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August 25, 2018

Professor Sheila Kennedy’s blog today is based on Krugman’s observation in one of his columns that some right wing writer has catalogued all the evils of socialism in Denmark and how badly things are going there when the fact is that Denmark with its social democratic form of government is doing well with its mixed form of socialism and market capitalism and in a recent poll was named among the first five countries in the world in a most happy people index. Virtually every country these days mixes socialism with capitalism; the argument is how much of either is to be added to the mix. European social democracy relies on government to deliver services to people while here the mix is tilted in favor of the rich and corporate class and the rest of us are largely left to fend for ourselves. Professor Kennedy asked for comment on her blog and the following, slightly edited, was mine.


I have read Krugman’s response to the snakepit job on Denmark done by a right wing writer, and here note that the rich and corporate class and their ownership of the media have done a good job in demonizing “socialism” as something evil, but any “ism” (including capitalism) can be evil if it is employed to grotesquely favor one sector in the economy over all others, which is what we have done in giving away trillions to the rich and corporate class at the expense of the other sectors who are being driven into poverty to pay for Republican largesse to their superrich campaign contributors. I have been to Denmark, Norway, Sweden and am not surprised that these three Nordic countries are in the first five of countries whose inhabitants are (per a recent poll) the happiest. They are happy because, among other positives, their governments actually look to the wants and needs of all their people and fashions legislation (especially tax legislation) to achieve such ends, something we have not done since even vestiges of the New Deal with its progressive taxation began to erode with Powell’s infamous memo to a vice president of the American Chamber of Commerce in 1971 and which ushered in Reagan and his drastic tax cuts for the rich while curtailing social services for the rest of us, a policy stance Danes would not understand.

Right wing propaganda in this country (financed by the favored rich and corporate class) is totally anti-government (except when tax breaks and less rules and regs are up for grabs) and that class has their lackeys tell us twenty five hours a day that socialism is bad and next door to communism, ignoring the history of how communists and socialists detest one another. The truth is that any “ism” can be good or bad depending upon how it is practiced in a particular time and place. I recently wrote a blog in which I discussed “isms” and how to measure them and came to the conclusion that even capitalism can work if appropriately regulated and taxed, but concluded that capitalism as now practiced in this country may not be worth saving since it is not really capitalism as commonly understood but rather, as one commentator noted, “socialism for the rich and brutal capitalism for the rest of us.”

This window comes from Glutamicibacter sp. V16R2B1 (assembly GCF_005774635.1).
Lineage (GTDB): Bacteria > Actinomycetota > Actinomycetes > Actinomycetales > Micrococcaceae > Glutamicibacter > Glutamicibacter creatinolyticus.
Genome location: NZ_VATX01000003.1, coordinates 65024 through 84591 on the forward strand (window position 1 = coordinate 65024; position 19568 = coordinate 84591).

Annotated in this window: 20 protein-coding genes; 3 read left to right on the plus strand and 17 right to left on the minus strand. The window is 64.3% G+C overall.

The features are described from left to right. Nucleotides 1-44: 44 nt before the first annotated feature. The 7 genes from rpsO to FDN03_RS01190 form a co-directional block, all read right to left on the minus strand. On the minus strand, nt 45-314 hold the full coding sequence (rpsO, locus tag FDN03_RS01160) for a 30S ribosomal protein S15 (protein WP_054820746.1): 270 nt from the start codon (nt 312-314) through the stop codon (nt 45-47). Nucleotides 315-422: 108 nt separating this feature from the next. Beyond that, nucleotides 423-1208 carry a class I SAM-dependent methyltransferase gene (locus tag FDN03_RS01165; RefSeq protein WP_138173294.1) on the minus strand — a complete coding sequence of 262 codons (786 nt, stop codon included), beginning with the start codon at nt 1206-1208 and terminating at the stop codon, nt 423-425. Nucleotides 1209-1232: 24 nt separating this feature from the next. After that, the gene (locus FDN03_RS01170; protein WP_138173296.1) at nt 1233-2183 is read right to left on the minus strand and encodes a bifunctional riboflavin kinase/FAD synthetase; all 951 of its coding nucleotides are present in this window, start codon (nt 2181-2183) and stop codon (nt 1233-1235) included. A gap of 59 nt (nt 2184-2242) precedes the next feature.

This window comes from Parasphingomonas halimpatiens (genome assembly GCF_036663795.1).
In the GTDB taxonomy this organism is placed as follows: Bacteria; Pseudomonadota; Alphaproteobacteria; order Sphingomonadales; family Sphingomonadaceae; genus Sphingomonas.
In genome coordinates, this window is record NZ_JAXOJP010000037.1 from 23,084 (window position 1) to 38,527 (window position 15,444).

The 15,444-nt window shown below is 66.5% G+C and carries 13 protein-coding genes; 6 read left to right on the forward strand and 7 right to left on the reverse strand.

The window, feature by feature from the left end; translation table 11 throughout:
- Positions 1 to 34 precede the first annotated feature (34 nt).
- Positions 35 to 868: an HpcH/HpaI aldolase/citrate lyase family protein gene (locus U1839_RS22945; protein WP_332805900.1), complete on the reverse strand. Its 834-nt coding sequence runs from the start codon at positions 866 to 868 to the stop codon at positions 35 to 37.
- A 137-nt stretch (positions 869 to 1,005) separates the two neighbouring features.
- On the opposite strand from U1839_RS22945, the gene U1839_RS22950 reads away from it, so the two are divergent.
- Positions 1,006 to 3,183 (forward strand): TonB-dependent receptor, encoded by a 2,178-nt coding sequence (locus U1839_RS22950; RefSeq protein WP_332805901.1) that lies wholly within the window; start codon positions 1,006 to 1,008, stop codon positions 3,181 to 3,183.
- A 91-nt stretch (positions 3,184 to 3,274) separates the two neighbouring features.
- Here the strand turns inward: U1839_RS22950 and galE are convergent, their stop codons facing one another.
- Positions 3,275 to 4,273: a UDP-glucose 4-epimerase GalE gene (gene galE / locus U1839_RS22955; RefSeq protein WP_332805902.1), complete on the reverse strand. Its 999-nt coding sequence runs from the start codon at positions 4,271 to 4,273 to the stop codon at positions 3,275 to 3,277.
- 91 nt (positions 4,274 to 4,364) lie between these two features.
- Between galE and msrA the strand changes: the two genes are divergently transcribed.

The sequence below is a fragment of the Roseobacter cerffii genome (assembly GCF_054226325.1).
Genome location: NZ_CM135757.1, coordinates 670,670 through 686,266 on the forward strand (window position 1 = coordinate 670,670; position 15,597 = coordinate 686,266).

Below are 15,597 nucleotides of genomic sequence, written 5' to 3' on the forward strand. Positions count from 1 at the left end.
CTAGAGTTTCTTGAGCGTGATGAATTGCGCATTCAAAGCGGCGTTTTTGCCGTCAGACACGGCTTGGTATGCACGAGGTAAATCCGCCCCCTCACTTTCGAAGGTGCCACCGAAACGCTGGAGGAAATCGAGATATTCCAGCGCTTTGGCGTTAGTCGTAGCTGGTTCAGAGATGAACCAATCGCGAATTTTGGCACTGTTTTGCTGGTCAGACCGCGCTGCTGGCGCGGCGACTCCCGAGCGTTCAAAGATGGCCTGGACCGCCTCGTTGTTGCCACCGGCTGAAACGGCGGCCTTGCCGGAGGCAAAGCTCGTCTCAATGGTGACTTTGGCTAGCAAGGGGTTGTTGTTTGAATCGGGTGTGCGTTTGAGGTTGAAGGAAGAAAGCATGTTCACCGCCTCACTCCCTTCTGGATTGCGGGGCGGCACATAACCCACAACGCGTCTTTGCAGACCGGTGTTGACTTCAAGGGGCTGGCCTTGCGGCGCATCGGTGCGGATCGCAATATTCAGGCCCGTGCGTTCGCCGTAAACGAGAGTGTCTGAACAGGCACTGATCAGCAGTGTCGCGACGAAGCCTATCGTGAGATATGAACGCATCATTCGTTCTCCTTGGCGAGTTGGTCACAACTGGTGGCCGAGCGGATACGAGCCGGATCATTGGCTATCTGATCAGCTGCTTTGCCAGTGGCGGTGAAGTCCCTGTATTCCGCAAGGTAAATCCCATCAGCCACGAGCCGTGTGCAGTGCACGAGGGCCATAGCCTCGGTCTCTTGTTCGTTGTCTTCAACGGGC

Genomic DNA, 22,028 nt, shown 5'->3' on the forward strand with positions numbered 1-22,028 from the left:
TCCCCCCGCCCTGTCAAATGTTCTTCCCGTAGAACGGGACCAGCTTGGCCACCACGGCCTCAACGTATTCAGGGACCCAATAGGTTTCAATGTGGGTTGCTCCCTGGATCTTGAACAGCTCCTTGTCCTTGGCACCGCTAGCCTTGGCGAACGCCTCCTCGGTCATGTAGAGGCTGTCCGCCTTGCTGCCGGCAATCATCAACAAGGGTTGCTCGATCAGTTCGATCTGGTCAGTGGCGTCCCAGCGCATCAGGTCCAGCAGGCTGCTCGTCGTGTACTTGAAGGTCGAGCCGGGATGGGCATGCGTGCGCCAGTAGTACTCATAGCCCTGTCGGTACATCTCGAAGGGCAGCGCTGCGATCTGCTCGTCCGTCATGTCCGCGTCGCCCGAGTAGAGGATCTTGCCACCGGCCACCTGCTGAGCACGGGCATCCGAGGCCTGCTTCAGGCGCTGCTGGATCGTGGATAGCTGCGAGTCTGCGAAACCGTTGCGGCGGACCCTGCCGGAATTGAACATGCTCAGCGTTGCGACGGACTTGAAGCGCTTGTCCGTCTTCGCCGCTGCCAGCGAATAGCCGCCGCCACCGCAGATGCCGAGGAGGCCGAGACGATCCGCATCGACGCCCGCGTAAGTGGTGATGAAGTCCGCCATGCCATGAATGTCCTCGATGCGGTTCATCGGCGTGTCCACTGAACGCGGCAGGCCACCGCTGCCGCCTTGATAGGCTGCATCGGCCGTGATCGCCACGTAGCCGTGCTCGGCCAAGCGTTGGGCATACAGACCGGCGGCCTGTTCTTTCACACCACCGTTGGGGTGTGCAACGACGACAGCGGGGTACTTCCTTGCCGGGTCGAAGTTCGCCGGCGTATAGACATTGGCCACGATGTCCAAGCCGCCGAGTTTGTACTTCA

I think we are seeing a move to socialism among the millennials who have managed to resist the daily corporate propaganda about the wonders of capitalism as currently practiced, though personally, I am clinging to the fleeting notion that capitalism, if drastically reformed to meet the wants and needs of all, can be saved, though perhaps unfortunately, it appears that the superrich have decided to self-destruct with their oblivious and lemming-like trek over the economic cliff while instructing their media outlets to label people such as me socialists, communists, et al.

They are wrong; I am rather trying to save the country from economic mayhem which will result from such a change in “isms,” frequently writing that I am trying to save capitalism, if the capitalists will let me – but we shall see. The next ten years with millennials coming of age to vote at the rate of four million each election should be interesting. I hope change and/or reform (if any) of our present system can be accommodated without undue civil commotion, but I’m taking no bets. Greed and its continuation are not likely to surrender their favored status without a fight, and perhaps a messy one.      GERALD       E


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